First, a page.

YQTYYZ From Canada, joined Jun 2001, 48 posts, RR: 0
Reply 4, posted (14 years 1 week 1 day 14 hours ago) and read 1287 times:
Hell no! Think about it, the day our currency reverts to the US dollar, we lose 35 cents for every CDN $ we have in our account. If I had $10 000 in my account, that becomes $6500 the day we're pegged to the US greenback. I'm no economist, but that's a large sum.
Unless the Americans subsidize Canadian losses due to the differences, there's no way I would support it.
Jetguy From , joined Dec 1969, posts, RR:
Reply 6, posted (14 years 1 week 1 day 12 hours ago) and read 1278 times:
Hey hoser, I think that it's probably a good idea, eh. A lot of problems, but still a good idea. Several other smaller countries have done it, Panama for example. While we're at it we need a few more states so why don't we offer them statehood, that is everyone except Quebec - they're so "contrary" they can't get along with themselves let alone anyone else. Personally, I find few differences between the US and Canada. The differences run between the east and west of both countries. The people and interests of both western Canada and the western US are very simular. Likewise with the midwest and east coast.
Nicolaki From , joined Dec 1969, posts, RR:
Reply 12, posted (14 years 1 week 1 day 11 hours ago) and read 1260 times:
Granted there are still people in Quebec for the separation, it's not like you described it anymore. Quebec is becoming more and more bilingual everyday that goes on, and the separation "trend" is losing some motion everyday. If a new referudum was to be made the NO would win by far. This place have really changed for the better where French and English is treated the same way. We still have to work on a few things, like this stupid bill 101 but it takes some time.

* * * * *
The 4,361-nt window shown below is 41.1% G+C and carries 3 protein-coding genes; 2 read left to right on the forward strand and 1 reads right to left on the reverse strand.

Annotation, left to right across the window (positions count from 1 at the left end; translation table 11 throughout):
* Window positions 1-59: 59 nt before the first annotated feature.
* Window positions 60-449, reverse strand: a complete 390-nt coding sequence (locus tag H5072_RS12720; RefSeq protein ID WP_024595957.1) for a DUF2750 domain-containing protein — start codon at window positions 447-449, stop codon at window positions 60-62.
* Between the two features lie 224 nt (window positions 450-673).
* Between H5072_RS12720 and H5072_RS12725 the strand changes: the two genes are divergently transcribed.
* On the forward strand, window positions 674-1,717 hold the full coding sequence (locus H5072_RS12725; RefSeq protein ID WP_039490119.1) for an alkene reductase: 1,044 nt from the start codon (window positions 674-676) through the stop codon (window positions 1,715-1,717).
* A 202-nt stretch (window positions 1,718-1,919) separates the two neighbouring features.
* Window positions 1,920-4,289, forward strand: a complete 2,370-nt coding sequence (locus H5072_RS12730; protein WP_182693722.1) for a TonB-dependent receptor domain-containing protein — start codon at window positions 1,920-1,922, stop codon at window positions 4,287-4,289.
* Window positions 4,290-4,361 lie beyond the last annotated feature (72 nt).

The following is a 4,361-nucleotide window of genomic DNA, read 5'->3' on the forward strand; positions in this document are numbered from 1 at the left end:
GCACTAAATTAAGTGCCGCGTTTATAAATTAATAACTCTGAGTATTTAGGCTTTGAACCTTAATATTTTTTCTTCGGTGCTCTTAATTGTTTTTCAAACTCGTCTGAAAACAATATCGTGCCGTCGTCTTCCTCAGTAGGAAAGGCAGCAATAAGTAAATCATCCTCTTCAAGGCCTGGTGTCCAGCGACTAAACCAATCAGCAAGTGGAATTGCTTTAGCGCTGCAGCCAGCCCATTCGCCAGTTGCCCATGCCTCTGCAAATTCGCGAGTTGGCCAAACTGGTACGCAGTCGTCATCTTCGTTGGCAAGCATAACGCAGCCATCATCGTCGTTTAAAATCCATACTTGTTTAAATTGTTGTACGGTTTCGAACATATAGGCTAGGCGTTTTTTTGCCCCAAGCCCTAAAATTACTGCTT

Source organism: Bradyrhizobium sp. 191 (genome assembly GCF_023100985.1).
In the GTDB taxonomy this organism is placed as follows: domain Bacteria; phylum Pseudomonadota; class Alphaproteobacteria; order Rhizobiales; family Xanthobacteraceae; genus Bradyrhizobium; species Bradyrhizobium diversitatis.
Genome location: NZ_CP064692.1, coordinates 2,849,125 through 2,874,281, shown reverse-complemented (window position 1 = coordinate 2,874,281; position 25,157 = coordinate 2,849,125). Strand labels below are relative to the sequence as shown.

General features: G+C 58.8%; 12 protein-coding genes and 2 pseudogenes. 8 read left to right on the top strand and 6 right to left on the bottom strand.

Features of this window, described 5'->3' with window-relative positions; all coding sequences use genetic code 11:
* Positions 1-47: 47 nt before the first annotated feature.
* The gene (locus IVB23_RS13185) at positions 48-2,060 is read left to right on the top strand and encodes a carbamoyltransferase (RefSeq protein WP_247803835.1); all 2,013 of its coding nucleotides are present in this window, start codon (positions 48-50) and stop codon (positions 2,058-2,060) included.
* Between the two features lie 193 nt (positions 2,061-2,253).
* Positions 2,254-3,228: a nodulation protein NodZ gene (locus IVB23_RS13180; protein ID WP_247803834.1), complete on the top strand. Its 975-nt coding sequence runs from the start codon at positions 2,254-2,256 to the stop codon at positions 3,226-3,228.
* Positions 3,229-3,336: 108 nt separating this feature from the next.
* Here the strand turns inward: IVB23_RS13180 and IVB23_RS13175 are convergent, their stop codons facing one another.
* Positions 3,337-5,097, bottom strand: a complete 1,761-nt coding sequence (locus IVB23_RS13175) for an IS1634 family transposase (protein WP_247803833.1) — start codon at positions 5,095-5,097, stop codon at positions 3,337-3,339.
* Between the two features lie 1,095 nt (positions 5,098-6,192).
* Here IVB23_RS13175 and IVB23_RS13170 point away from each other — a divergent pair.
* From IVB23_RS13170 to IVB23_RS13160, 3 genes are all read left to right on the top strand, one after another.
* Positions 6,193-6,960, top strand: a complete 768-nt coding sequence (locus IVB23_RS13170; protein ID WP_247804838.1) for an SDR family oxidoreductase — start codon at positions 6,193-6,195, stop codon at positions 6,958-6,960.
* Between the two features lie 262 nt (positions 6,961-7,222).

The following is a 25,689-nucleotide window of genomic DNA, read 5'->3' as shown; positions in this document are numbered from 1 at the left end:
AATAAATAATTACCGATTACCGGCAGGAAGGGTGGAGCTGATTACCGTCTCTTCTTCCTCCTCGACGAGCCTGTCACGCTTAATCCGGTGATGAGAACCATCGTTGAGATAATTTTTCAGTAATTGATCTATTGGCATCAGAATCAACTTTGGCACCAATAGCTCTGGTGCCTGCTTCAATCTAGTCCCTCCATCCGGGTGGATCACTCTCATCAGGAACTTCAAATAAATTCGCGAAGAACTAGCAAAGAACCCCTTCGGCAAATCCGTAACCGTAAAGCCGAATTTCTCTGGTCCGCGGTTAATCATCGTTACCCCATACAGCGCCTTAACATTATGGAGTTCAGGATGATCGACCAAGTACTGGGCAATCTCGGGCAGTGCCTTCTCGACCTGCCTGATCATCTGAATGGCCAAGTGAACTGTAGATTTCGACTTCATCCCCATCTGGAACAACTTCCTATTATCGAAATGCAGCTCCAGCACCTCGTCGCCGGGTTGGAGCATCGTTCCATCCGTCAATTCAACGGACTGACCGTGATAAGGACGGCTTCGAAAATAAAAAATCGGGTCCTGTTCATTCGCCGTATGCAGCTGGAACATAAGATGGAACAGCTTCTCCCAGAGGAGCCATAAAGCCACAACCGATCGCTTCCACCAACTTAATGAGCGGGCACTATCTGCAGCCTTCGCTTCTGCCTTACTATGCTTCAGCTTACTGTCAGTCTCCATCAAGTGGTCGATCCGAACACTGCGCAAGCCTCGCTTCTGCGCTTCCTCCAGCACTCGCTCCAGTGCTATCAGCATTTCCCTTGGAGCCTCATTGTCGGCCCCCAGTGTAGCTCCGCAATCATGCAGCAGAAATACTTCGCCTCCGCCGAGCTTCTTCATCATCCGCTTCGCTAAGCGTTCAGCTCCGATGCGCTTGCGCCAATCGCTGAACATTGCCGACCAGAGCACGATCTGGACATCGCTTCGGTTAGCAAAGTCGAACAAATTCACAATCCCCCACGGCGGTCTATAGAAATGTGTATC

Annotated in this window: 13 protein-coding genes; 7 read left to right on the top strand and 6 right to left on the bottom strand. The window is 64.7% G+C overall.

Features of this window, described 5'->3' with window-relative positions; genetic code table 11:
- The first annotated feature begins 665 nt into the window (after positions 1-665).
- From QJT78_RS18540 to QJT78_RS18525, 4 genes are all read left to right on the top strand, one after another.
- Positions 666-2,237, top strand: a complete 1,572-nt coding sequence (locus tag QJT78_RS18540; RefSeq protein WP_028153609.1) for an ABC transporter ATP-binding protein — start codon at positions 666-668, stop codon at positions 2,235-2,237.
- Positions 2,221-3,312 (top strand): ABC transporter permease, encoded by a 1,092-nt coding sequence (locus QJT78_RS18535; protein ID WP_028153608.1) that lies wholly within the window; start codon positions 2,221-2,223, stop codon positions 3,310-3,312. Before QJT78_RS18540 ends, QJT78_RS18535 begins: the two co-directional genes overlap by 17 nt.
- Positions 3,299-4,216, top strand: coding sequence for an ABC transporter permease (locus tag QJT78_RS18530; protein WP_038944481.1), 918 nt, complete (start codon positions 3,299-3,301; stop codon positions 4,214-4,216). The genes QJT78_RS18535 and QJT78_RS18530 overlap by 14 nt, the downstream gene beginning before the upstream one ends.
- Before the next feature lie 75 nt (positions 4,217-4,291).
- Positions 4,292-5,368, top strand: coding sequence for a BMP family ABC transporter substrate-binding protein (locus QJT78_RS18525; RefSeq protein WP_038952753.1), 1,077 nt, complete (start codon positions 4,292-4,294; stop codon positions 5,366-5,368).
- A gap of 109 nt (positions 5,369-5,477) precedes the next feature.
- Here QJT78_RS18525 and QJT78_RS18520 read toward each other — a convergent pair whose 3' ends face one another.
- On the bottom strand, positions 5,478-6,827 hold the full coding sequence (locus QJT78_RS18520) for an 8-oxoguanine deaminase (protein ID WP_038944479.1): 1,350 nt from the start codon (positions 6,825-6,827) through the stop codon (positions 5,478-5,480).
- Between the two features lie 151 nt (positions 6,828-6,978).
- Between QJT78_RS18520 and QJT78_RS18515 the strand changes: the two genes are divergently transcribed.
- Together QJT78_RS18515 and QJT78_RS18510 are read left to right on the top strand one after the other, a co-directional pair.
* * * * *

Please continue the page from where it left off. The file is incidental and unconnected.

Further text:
AC_A340 From Canada, joined Sep 1999, 2251 posts, RR: 1
Reply 13, posted (14 years 1 week 1 day 11 hours ago) and read 1250 times:
What about the US adopting the Canadian currency. The US economy would rebound because of all the extra money they would have, and eventually Canada would benefit too from a strong US economy. Plus Canada wouldn't suffer on the poor exchange rate converting to the US dollar.
Superfly From Thailand, joined May 2000, 40298 posts, RR: 74
Reply 15, posted (14 years 1 week 1 day 10 hours ago) and read 1244 times:
Exchange rates is all a part of international travel. Our money has polluted the world enough as it is. I think it is good that Canada holds on to it's idenity as much as possible. They are so vulnerable to becoming completly dominated by the US.
Besides, whare else could I drive to and get great bargans, good beer and meet nice people?
Jetguy From , joined Dec 1969, posts, RR:
Reply 21, posted (14 years 1 week 1 day 7 hours ago) and read 1204 times:
Please watch the offensive language. We get your point, but there are more than a few of us are very offended with the language in posts like TWFirst's. As always, he makes some good points, but please watch the language. Thank you.
N400QX From , joined Dec 1969, posts, RR:
Reply 22, posted (14 years 1 week 1 day 7 hours ago) and read 1204 times:
>How in the hell would Canada adopting the U.S. currency "take a bit of our sovereignty away"???
I was referring to a new currency (niether American nor Canadian) that would serve the two countries. That would most certainly take a bit of our sovereignty away.
Well, Mr TWFirst, I sure hope I am long gone before your "inevitable one-world government" comes to power.. it truly is a scary thing. It would be nothing like America today where we have freedoms and wealth.
TWFirst From Vatican City, joined Apr 2000, 6346 posts, RR: 51
Reply 23, posted (14 years 1 week 1 day 7 hours ago) and read 1198 times:
A) I apologize for the language. Bad habit from growing up Irish Catholic
B) Help me with the logic here... How does one conclude that a one-world government would unquestionably spell the end of "freedoms and wealth"??? Considering your stated interests, perhaps you are concerned about the "freedom" and "right" to carry a concealed deadly weapon?? Personally, that's one freedom I hope is taken away.